Investigation of radial invasion of mud filtrate in porous media

John M. Breitmeier, William C. Tosch, Michael A. Adewumi, Melvin N. Miller

Research output: Contribution to conferencePaperpeer-review

6 Scopus citations


This study explores the rate of drilling mud filtrate invasion. Resistivity probes inserted into 1 inch by 1 foot slabs of Berea Sandstone monitored the advance of the saltwater filtrate leaking outward from a central borehole. The slabs were first saturated with brine and flooded to residual water saturation with oil. Attapulgite muds with varying filtration rates were then circulated past the sandface and both invasion fronts and dynamic filtration rate data were collected. Variations in permeability, wellbore pressure, and in-situ oil viscosity were investigated. Analysis of the data showed that dynamic filtration rate is clearly the most important factor in determining invasion rate. A simple, semiempirical, mathematical model is developed to predict invasion rate given wellbore radius, approximate porosity, and dynamic filtration data. One immediate use for improved filtration data is in determining where to locate "measurement while drilling" (MWD) logging tools on the drillstring so that they can read substantially uninvaded formations, that is, before mud filtrate "has had a chance to invade the zone of interest. Results of this study indicate that with normal wellbore sizes, the logging tool may need to reach the zone of interest within 15-40 minutes of the time the bit reaches the formation.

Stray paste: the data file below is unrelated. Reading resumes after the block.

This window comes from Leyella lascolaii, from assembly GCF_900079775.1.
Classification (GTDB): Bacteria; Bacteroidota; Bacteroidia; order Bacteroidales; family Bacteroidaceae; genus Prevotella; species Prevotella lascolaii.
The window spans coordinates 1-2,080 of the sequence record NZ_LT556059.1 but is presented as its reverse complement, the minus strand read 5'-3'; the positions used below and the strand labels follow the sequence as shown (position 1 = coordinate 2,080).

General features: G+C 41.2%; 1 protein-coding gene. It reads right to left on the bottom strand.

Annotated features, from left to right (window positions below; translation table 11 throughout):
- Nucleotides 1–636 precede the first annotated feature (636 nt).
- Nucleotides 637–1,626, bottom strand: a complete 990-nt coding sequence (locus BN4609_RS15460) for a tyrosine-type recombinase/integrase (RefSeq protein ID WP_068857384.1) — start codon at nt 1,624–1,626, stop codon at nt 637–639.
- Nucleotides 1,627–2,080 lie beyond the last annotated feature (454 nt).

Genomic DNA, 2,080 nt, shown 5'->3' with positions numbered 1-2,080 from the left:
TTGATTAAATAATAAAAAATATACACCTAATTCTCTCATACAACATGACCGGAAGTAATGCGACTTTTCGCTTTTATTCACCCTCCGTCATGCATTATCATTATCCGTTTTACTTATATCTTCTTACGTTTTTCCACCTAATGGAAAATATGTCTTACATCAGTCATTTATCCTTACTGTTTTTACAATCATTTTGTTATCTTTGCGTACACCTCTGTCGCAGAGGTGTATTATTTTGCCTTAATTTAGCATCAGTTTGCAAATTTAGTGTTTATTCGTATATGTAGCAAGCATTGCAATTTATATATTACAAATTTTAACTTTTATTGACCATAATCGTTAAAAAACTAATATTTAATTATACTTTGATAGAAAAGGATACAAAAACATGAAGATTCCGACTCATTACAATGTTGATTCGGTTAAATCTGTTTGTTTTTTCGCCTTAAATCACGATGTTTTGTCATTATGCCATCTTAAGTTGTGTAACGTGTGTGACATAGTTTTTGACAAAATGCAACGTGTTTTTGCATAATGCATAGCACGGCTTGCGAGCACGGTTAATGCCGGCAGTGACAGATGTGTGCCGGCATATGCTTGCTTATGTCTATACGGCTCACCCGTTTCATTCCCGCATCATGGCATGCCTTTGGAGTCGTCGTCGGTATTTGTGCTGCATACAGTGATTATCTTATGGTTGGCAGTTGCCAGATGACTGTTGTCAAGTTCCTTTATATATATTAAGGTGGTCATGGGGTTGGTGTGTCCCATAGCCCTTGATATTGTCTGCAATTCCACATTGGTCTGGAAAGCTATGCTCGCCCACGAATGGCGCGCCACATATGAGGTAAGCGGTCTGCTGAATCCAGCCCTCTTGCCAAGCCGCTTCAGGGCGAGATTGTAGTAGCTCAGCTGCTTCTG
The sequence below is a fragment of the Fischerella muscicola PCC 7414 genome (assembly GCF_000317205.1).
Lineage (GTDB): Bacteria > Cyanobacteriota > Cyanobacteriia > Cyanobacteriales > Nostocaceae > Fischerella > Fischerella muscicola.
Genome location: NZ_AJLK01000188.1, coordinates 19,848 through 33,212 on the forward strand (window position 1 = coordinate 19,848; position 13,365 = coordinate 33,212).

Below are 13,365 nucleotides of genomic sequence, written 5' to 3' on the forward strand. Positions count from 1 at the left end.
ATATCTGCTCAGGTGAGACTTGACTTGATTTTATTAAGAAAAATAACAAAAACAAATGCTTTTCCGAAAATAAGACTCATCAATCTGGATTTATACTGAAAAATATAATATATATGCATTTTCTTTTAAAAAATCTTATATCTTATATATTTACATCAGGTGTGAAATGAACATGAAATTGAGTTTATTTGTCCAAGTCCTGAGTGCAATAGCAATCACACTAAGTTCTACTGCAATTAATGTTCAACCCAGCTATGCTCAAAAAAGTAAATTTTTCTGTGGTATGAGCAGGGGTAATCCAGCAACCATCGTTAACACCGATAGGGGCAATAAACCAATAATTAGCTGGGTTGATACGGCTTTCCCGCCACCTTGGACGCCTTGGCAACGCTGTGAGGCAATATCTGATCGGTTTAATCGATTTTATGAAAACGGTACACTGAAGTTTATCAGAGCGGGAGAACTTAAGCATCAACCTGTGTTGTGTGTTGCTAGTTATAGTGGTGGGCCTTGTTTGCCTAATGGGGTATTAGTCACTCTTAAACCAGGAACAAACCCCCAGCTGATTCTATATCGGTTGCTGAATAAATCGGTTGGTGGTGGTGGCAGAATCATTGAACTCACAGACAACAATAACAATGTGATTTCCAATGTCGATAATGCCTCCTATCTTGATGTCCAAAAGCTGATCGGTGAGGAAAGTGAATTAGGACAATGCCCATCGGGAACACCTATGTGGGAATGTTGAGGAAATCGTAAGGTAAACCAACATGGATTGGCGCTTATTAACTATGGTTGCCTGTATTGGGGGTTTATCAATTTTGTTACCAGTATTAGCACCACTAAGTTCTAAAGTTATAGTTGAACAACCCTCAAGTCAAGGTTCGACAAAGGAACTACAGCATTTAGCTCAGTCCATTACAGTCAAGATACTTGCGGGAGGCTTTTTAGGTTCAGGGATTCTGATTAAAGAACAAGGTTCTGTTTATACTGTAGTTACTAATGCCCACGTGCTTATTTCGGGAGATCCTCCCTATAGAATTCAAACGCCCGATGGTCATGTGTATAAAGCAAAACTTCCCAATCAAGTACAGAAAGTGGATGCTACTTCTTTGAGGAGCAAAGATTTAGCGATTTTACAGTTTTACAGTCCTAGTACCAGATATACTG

Original languageEnglish (US)
StatePublished - 1989
EventSPWLA 30th Annual Logging Symposium 1989 - Denver, United States
Duration: Jun 11 1989Jun 14 1989


OtherSPWLA 30th Annual Logging Symposium 1989
Country/TerritoryUnited States

All Science Journal Classification (ASJC) codes

  • Geotechnical Engineering and Engineering Geology
  • Energy Engineering and Power Technology


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